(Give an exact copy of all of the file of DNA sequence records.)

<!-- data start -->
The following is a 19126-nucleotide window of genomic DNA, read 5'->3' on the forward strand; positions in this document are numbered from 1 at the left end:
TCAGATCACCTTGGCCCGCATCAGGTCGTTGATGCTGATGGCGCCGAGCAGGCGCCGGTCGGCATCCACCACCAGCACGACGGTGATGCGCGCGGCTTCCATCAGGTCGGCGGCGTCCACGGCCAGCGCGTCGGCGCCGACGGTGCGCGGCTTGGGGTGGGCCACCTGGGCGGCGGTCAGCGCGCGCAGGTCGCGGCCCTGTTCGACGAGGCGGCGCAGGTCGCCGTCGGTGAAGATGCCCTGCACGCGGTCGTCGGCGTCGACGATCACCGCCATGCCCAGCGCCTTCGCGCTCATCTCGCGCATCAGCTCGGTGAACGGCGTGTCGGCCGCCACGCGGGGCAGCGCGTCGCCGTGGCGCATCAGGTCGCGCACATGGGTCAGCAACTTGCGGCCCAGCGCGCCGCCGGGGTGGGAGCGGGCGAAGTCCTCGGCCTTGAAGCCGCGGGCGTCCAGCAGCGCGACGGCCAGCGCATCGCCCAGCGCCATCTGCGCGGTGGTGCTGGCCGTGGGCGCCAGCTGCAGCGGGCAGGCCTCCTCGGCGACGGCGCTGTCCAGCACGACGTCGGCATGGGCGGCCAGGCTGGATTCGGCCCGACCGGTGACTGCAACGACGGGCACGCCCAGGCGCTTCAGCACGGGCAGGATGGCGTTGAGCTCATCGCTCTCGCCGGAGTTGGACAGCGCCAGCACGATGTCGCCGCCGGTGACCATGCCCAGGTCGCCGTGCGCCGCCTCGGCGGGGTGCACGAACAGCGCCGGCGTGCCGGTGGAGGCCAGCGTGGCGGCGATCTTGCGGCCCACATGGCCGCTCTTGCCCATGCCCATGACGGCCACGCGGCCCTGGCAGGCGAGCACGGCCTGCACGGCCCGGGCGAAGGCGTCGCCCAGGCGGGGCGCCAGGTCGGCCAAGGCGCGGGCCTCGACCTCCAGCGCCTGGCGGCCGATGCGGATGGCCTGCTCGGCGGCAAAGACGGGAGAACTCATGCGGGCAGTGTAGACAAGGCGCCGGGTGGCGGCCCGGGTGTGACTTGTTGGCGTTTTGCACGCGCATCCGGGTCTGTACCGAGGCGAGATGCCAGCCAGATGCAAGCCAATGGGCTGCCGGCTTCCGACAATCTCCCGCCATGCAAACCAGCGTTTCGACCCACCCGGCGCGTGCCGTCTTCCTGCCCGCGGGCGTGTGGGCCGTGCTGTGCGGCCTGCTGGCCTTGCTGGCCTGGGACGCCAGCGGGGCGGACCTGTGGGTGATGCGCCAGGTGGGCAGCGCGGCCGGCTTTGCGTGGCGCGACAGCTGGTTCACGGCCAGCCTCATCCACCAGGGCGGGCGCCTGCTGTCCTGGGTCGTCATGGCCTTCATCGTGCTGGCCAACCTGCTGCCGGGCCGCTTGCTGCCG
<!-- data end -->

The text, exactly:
The following is a 19126-nucleotide window of genomic DNA, read 5'->3' on the forward strand; positions in this document are numbered from 1 at the left end:
TCAGATCACCTTGGCCCGCATCAGGTCGTTGATGCTGATGGCGCCGAGCAGGCGCCGGTCGGCATCCACCACCAGCACGACGGTGATGCGCGCGGCTTCCATCAGGTCGGCGGCGTCCACGGCCAGCGCGTCGGCGCCGACGGTGCGCGGCTTGGGGTGGGCCACCTGGGCGGCGGTCAGCGCGCGCAGGTCGCGGCCCTGTTCGACGAGGCGGCGCAGGTCGCCGTCGGTGAAGATGCCCTGCACGCGGTCGTCGGCGTCGACGATCACCGCCATGCCCAGCGCCTTCGCGCTCATCTCGCGCATCAGCTCGGTGAACGGCGTGTCGGCCGCCACGCGGGGCAGCGCGTCGCCGTGGCGCATCAGGTCGCGCACATGGGTCAGCAACTTGCGGCCCAGCGCGCCGCCGGGGTGGGAGCGGGCGAAGTCCTCGGCCTTGAAGCCGCGGGCGTCCAGCAGCGCGACGGCCAGCGCATCGCCCAGCGCCATCTGCGCGGTGGTGCTGGCCGTGGGCGCCAGCTGCAGCGGGCAGGCCTCCTCGGCGACGGCGCTGTCCAGCACGACGTCGGCATGGGCGGCCAGGCTGGATTCGGCCCGACCGGTGACTGCAACGACGGGCACGCCCAGGCGCTTCAGCACGGGCAGGATGGCGTTGAGCTCATCGCTCTCGCCGGAGTTGGACAGCGCCAGCACGATGTCGCCGCCGGTGACCATGCCCAGGTCGCCGTGCGCCGCCTCGGCGGGGTGCACGAACAGCGCCGGCGTGCCGGTGGAGGCCAGCGTGGCGGCGATCTTGCGGCCCACATGGCCGCTCTTGCCCATGCCCATGACGGCCACGCGGCCCTGGCAGGCGAGCACGGCCTGCACGGCCCGGGCGAAGGCGTCGCCCAGGCGGGGCGCCAGGTCGGCCAAGGCGCGGGCCTCGACCTCCAGCGCCTGGCGGCCGATGCGGATGGCCTGCTCGGCGGCAAAGACGGGAGAACTCATGCGGGCAGTGTAGACAAGGCGCCGGGTGGCGGCCCGGGTGTGACTTGTTGGCGTTTTGCACGCGCATCCGGGTCTGTACCGAGGCGAGATGCCAGCCAGATGCAAGCCAATGGGCTGCCGGCTTCCGACAATCTCCCGCCATGCAAACCAGCGTTTCGACCCACCCGGCGCGTGCCGTCTTCCTGCCCGCGGGCGTGTGGGCCGTGCTGTGCGGCCTGCTGGCCTTGCTGGCCTGGGACGCCAGCGGGGCGGACCTGTGGGTGATGCGCCAGGTGGGCAGCGCGGCCGGCTTTGCGTGGCGCGACAGCTGGTTCACGGCCAGCCTCATCCACCAGGGCGGGCGCCTGCTGTCCTGGGTCGTCATGGCCTTCATCGTGCTGGCCAACCTGCTGCCGGGCCGCTTGCTGCCG